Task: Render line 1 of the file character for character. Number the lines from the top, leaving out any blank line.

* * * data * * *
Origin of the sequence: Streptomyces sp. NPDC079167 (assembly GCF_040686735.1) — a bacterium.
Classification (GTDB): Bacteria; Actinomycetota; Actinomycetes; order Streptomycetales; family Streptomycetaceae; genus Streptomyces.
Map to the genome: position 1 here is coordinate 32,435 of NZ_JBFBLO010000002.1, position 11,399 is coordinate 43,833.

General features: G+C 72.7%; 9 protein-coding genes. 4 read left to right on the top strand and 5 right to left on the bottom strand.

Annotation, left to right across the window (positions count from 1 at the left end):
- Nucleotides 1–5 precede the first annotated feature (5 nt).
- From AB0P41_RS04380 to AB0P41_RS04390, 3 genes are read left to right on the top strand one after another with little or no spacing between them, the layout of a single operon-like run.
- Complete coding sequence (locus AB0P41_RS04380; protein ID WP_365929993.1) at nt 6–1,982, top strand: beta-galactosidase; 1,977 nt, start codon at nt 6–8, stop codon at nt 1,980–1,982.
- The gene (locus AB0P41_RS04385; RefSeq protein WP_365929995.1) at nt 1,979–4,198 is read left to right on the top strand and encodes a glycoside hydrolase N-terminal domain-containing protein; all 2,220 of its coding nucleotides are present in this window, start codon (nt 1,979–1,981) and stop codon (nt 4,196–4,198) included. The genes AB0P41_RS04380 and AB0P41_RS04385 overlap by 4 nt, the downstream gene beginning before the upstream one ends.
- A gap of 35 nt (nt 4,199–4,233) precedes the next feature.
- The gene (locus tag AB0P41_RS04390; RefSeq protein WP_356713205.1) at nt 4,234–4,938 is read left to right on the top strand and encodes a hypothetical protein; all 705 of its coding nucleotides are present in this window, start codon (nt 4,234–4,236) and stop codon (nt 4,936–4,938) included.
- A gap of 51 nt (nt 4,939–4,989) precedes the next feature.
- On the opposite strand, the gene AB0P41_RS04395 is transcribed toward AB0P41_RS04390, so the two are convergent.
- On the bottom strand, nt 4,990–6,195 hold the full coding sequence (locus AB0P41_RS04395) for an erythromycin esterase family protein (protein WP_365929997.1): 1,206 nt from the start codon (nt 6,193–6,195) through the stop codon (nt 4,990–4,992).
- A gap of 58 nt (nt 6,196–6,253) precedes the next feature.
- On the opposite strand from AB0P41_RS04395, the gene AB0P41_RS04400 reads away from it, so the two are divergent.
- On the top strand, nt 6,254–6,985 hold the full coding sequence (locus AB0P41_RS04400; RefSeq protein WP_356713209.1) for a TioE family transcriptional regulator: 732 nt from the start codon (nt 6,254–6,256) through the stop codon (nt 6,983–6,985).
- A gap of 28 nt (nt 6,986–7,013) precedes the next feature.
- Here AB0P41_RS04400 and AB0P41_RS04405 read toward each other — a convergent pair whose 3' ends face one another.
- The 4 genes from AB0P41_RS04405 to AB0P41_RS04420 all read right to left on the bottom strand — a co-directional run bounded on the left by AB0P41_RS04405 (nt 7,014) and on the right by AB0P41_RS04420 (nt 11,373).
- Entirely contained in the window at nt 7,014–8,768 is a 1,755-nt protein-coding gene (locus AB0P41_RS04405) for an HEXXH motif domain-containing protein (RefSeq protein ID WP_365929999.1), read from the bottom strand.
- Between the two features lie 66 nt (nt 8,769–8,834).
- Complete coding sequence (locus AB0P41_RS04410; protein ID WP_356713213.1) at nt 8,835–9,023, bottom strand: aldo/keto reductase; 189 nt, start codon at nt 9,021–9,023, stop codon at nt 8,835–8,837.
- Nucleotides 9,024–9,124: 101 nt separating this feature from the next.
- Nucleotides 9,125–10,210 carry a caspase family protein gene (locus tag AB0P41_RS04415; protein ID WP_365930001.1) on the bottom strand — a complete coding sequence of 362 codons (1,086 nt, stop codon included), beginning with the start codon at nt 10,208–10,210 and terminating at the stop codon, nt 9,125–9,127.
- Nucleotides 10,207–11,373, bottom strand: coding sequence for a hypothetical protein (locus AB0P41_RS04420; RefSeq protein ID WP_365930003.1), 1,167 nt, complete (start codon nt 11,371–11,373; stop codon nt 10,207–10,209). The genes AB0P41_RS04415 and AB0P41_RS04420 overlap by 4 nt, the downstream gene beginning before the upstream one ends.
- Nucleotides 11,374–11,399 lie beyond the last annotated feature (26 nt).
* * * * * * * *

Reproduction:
Origin of the sequence: Streptomyces sp. NPDC079167 (assembly GCF_040686735.1) — a bacterium.